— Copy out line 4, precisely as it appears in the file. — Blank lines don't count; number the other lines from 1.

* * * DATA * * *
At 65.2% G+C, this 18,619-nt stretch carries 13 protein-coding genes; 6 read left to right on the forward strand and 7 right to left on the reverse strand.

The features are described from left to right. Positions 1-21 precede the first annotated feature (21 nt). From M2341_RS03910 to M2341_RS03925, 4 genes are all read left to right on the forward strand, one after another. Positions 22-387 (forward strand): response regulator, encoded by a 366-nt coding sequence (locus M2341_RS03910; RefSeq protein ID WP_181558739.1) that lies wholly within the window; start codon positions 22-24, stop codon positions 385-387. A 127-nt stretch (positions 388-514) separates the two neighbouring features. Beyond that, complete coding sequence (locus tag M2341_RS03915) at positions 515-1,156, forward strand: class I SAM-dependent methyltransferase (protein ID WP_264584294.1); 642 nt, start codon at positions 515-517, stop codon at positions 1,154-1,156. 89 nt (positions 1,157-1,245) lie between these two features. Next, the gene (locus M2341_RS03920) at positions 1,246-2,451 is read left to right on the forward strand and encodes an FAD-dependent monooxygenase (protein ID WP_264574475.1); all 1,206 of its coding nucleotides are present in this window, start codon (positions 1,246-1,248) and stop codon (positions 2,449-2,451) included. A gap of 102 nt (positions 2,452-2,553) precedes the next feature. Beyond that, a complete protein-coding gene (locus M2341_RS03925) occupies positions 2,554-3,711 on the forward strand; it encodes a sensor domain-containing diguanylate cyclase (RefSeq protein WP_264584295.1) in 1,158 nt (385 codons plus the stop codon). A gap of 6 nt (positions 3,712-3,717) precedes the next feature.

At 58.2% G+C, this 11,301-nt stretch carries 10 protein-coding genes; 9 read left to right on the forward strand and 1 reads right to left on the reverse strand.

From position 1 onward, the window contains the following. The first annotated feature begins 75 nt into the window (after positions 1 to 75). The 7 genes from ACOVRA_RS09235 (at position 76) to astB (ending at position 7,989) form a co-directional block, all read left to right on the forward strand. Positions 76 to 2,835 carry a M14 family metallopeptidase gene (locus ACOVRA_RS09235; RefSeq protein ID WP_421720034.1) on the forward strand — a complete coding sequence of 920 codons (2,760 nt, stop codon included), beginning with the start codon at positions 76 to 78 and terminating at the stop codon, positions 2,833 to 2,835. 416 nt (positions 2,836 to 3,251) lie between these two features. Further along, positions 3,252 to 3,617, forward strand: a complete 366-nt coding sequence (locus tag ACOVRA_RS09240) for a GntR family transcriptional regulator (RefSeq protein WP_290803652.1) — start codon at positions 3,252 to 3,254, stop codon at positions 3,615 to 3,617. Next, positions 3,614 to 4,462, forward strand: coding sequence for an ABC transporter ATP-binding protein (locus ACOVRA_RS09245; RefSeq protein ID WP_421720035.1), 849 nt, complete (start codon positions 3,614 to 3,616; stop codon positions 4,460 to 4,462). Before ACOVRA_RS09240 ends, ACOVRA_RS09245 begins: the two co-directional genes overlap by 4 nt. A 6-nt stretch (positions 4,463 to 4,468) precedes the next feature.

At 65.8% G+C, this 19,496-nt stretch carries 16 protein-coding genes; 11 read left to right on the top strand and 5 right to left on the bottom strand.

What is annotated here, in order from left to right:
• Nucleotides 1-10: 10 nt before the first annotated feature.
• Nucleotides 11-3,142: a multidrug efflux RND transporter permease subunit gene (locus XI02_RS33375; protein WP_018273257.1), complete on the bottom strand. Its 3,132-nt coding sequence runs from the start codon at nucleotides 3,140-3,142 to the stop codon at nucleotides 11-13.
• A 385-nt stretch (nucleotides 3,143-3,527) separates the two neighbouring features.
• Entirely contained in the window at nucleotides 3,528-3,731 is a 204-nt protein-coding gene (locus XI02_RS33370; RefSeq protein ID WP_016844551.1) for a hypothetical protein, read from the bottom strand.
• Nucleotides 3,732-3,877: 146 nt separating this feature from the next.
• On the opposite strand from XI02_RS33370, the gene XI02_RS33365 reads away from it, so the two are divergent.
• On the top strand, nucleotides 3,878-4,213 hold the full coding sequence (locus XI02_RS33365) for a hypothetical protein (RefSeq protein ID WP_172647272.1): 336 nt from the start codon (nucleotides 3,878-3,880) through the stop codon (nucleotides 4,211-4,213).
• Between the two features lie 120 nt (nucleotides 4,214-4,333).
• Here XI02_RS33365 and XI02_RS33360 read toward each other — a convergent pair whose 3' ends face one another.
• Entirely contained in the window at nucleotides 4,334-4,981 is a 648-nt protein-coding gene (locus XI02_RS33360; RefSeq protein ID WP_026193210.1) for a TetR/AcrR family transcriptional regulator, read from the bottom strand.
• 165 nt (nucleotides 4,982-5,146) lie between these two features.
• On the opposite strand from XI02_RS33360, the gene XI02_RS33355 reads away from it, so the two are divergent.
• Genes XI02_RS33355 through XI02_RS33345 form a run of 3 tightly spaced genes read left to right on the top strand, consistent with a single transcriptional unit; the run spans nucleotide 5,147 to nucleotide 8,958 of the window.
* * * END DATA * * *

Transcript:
From position 1 onward, the window contains the following. The first annotated feature begins 75 nt into the window (after positions 1 to 75). The 7 genes from ACOVRA_RS09235 (at position 76) to astB (ending at position 7,989) form a co-directional block, all read left to right on the forward strand. Positions 76 to 2,835 carry a M14 family metallopeptidase gene (locus ACOVRA_RS09235; RefSeq protein ID WP_421720034.1) on the forward strand — a complete coding sequence of 920 codons (2,760 nt, stop codon included), beginning with the start codon at positions 76 to 78 and terminating at the stop codon, positions 2,833 to 2,835. 416 nt (positions 2,836 to 3,251) lie between these two features. Further along, positions 3,252 to 3,617, forward strand: a complete 366-nt coding sequence (locus tag ACOVRA_RS09240) for a GntR family transcriptional regulator (RefSeq protein WP_290803652.1) — start codon at positions 3,252 to 3,254, stop codon at positions 3,615 to 3,617. Next, positions 3,614 to 4,462, forward strand: coding sequence for an ABC transporter ATP-binding protein (locus ACOVRA_RS09245; RefSeq protein ID WP_421720035.1), 849 nt, complete (start codon positions 3,614 to 3,616; stop codon positions 4,460 to 4,462). Before ACOVRA_RS09240 ends, ACOVRA_RS09245 begins: the two co-directional genes overlap by 4 nt. A 6-nt stretch (positions 4,463 to 4,468) precedes the next feature.